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Boston police for field interview observation purposes in connection with a shooting that had occurred earlier in the week. The notification received by Officer Morgan indicated the type of vehicle, the registration plate number, and that it was a rental vehicle.

Officer Foley parked two to three feet behind the vehicle on Dorchester Avenue. Officer Morgan exited the cruiser and walked to the driver's side and asked the driver for his license and registration. The driver, later identified as the defendant, reached for the registration "real quick" and gave the officer a car rental agreement. Officer Morgan asked him again for his license. At this time, Officer Morgan described the defendant as nervous and observed that his hands were shaking. He also noted that the vehicle was extremely clean and reeked of air freshener. Six air fresheners were strewn about the front and back seats and the floor of the vehicle.

Officer Morgan observed a large amount of cash (approximately one inch thick) "wrapped up with credit cards and I.D.'s sitting on the center console." The officer again asked the defendant for his license but the defendant was hesitant to retrieve it. Officer Morgan could clearly see the defendant's identification card in plain view on the console.

The rental agreement had the name of one person, a female, with the last name Maxwell. The defendant was not authorized as a person who could drive the Dodge Charger. The defendant finally gave the officer an identification card. Officer Morgan ran the information on his mobile data terminal and learned that the defendant's license to operate a motor vehicle had been revoked.

Officer Morgan asked the defendant to exit the vehicle and arrested him for operating a vehicle after revocation of his license and use without authority. He also gave him a traffic citation for parking in a crosswalk.

Officer Morgan was concerned for his safety because he knew that the vehicle had been identified by the Boston police for possible involvement with a shooting, that the occupants were to be inquired of, and that the defendant had a criminal record (specifically, firearm possession and possession with intent to distribute class B and class D substances). Moreover,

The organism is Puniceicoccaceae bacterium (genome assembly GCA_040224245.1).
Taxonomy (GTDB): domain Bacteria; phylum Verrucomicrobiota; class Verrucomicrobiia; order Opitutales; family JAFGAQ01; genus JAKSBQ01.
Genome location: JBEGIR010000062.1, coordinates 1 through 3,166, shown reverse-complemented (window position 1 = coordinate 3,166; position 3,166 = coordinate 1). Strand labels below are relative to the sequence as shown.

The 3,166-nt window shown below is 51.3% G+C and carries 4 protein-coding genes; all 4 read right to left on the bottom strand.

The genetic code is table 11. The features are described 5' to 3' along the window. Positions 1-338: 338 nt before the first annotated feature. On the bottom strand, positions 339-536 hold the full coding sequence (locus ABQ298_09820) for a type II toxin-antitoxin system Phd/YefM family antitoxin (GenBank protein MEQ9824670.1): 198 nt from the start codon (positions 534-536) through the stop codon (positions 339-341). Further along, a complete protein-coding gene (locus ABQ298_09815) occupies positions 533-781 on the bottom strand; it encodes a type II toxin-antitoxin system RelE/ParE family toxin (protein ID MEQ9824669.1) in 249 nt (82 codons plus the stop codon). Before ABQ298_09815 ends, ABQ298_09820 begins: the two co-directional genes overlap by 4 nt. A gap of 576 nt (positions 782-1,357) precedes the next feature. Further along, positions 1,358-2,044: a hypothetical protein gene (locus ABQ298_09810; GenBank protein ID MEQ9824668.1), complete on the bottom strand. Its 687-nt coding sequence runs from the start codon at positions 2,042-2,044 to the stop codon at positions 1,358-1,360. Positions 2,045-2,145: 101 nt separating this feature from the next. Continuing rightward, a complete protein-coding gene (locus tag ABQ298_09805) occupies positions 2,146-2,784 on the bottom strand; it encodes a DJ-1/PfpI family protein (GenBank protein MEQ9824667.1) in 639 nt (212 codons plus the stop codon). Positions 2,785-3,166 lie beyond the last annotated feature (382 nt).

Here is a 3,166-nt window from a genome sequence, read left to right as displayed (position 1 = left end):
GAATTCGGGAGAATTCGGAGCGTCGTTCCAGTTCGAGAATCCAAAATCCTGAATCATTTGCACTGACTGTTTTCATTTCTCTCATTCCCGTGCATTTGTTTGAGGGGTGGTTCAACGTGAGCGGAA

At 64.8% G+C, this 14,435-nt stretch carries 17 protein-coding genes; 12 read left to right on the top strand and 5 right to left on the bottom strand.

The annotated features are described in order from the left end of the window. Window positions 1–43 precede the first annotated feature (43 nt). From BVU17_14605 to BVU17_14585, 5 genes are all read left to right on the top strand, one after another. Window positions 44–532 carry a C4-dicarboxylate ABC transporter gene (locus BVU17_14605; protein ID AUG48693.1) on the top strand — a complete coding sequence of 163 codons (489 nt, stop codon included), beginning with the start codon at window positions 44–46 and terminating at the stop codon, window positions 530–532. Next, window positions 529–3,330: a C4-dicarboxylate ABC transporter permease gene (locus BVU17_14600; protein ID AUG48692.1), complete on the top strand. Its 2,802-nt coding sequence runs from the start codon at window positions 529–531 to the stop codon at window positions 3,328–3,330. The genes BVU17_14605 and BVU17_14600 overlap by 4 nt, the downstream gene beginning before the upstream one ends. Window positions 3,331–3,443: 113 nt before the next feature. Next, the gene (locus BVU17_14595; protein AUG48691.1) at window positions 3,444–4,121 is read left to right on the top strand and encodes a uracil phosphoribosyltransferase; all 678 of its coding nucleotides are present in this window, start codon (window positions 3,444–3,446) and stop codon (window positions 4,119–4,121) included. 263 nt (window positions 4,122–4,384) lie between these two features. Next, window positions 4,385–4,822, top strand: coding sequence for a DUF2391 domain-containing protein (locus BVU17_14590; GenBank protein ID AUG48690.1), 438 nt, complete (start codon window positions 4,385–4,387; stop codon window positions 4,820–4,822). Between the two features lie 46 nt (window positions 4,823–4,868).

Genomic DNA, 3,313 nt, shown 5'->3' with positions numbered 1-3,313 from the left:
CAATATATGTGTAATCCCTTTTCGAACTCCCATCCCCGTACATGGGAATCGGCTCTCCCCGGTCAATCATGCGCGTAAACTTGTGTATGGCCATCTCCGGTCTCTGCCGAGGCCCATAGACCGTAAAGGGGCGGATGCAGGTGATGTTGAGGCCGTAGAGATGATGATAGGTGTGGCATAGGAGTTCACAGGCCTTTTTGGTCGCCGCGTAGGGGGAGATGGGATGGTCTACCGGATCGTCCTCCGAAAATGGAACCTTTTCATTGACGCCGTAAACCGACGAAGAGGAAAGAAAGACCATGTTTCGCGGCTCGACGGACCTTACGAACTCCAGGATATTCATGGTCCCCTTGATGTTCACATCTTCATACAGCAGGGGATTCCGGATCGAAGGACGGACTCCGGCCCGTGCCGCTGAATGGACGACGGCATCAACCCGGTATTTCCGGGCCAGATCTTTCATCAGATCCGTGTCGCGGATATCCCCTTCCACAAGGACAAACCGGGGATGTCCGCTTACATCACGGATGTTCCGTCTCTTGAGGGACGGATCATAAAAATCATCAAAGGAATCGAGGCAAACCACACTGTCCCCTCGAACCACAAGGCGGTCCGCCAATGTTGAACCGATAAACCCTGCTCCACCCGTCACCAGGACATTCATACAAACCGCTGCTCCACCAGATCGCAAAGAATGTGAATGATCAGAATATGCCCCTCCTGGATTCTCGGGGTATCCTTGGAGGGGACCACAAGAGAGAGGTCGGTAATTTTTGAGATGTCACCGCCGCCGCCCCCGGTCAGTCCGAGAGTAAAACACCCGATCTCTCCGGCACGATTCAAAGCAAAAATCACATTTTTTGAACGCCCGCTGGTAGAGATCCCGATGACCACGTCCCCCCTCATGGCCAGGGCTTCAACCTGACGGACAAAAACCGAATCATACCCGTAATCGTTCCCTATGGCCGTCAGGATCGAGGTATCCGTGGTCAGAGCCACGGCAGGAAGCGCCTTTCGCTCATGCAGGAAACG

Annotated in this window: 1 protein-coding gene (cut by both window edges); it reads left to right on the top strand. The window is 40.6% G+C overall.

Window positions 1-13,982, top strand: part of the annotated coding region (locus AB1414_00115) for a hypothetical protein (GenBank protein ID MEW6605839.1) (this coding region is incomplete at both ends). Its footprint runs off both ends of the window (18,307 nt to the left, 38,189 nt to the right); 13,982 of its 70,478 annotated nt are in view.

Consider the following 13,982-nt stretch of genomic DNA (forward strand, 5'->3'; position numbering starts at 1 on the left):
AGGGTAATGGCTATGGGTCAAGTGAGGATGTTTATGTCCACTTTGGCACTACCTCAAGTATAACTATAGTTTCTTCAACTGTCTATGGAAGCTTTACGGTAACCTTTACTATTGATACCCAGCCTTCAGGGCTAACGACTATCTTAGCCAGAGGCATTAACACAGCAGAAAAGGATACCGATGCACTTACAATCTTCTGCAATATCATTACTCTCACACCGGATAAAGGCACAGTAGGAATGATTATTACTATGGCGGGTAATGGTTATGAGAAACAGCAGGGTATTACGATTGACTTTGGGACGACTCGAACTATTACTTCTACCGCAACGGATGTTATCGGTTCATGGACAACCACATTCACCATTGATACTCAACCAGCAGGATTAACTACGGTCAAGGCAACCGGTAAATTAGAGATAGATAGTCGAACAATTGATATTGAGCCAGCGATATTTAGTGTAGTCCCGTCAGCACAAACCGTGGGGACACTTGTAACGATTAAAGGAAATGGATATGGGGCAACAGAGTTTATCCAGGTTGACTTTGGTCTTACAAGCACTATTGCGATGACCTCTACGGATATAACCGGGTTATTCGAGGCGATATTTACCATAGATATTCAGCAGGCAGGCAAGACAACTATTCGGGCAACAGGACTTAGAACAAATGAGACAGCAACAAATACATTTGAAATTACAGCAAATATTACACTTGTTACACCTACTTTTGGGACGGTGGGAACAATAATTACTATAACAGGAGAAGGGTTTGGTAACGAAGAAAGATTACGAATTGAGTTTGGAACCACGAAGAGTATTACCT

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he observed that the defendant was nervous, his hands were shaking, and he was reluctant to produce his identification.

Describing his experience with past arrests of individuals who use or distribute narcotics, Officer Morgan stated they usually use air fresheners to try to disguise the smell of controlled substances. Officer Morgan called for assistance from a drug-sniffing canine, and Officer Fisher arrived with his dog, Tiburon. The dog alerted Officer Fisher to an area in the interior lining of the roof by the windshield on the driver's side where police recovered a bag of marijuana (later determined to weigh fifty-two grams). A one hundred dollar bill was found inside the vehicle on the floor.

At booking, fourteen sets of bundled money (totalling $1,700) were found in the defendant's pocket. The vehicle was searched and inventoried pursuant to the Boston police inventory policy.

Discussion. Analysis of whether a defendant's art. 14 or Fourth Amendment rights have been violated sometimes begins with a determination whether the defendant has demonstrated that there has been a "search in the constitutional sense," in other words, whether the defendant has a reasonable expectation of privacy. See Commonwealth v. Carter, 424 Mass. 409 , 411 (1997), quoting from Commonwealth v. Montanez, 410 Mass. 290 , 301 (1991). See also, e.g., Commonwealth v. D'Onofrio, 396 Mass. 711 , 714-715 (1986). Some cases begin with the question whether a defendant has standing to assert a reasonable expectation of privacy. [Note 3] See, e.g., Montanez, supra at 300; Commonwealth v. Morrison, 429 Mass. 511 , 513 (1999). See also